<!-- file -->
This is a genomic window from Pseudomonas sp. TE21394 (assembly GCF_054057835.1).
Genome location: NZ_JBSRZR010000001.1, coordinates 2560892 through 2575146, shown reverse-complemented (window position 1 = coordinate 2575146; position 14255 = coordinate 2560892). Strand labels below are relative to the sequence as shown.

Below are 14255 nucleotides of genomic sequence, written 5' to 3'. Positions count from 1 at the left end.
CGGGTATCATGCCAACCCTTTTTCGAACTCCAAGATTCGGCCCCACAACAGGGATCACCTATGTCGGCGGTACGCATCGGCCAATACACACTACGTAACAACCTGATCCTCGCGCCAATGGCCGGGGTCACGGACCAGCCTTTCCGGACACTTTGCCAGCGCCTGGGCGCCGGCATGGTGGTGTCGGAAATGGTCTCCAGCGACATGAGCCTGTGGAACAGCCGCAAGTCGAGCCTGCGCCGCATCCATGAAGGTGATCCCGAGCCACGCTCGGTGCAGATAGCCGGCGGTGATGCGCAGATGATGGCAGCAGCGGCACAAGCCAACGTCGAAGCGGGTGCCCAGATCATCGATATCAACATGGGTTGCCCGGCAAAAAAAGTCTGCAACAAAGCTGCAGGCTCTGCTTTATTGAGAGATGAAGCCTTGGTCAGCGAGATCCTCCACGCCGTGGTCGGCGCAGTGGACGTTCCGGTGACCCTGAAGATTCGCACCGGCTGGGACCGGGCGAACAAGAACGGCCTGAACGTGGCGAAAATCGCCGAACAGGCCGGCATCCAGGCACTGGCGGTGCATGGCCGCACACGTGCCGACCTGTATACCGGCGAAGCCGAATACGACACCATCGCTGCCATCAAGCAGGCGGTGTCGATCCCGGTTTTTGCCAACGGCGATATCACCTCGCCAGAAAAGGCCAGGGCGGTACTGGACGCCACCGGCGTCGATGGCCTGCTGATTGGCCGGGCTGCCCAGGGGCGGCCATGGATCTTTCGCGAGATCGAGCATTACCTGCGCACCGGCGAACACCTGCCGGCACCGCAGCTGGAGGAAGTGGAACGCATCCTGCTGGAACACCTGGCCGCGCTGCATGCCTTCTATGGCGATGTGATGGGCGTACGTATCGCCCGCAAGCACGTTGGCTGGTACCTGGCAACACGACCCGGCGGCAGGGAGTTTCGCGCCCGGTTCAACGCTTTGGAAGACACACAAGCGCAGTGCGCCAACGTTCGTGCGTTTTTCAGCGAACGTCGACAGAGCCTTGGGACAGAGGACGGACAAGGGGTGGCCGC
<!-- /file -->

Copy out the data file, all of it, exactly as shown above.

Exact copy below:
This is a genomic window from Pseudomonas sp. TE21394 (assembly GCF_054057835.1).
Genome location: NZ_JBSRZR010000001.1, coordinates 2560892 through 2575146, shown reverse-complemented (window position 1 = coordinate 2575146; position 14255 = coordinate 2560892). Strand labels below are relative to the sequence as shown.

Below are 14255 nucleotides of genomic sequence, written 5' to 3'. Positions count from 1 at the left end.
CGGGTATCATGCCAACCCTTTTTCGAACTCCAAGATTCGGCCCCACAACAGGGATCACCTATGTCGGCGGTACGCATCGGCCAATACACACTACGTAACAACCTGATCCTCGCGCCAATGGCCGGGGTCACGGACCAGCCTTTCCGGACACTTTGCCAGCGCCTGGGCGCCGGCATGGTGGTGTCGGAAATGGTCTCCAGCGACATGAGCCTGTGGAACAGCCGCAAGTCGAGCCTGCGCCGCATCCATGAAGGTGATCCCGAGCCACGCTCGGTGCAGATAGCCGGCGGTGATGCGCAGATGATGGCAGCAGCGGCACAAGCCAACGTCGAAGCGGGTGCCCAGATCATCGATATCAACATGGGTTGCCCGGCAAAAAAAGTCTGCAACAAAGCTGCAGGCTCTGCTTTATTGAGAGATGAAGCCTTGGTCAGCGAGATCCTCCACGCCGTGGTCGGCGCAGTGGACGTTCCGGTGACCCTGAAGATTCGCACCGGCTGGGACCGGGCGAACAAGAACGGCCTGAACGTGGCGAAAATCGCCGAACAGGCCGGCATCCAGGCACTGGCGGTGCATGGCCGCACACGTGCCGACCTGTATACCGGCGAAGCCGAATACGACACCATCGCTGCCATCAAGCAGGCGGTGTCGATCCCGGTTTTTGCCAACGGCGATATCACCTCGCCAGAAAAGGCCAGGGCGGTACTGGACGCCACCGGCGTCGATGGCCTGCTGATTGGCCGGGCTGCCCAGGGGCGGCCATGGATCTTTCGCGAGATCGAGCATTACCTGCGCACCGGCGAACACCTGCCGGCACCGCAGCTGGAGGAAGTGGAACGCATCCTGCTGGAACACCTGGCCGCGCTGCATGCCTTCTATGGCGATGTGATGGGCGTACGTATCGCCCGCAAGCACGTTGGCTGGTACCTGGCAACACGACCCGGCGGCAGGGAGTTTCGCGCCCGGTTCAACGCTTTGGAAGACACACAAGCGCAGTGCGCCAACGTTCGTGCGTTTTTCAGCGAACGTCGACAGAGCCTTGGGACAGAGGACGGACAAGGGGTGGCCGC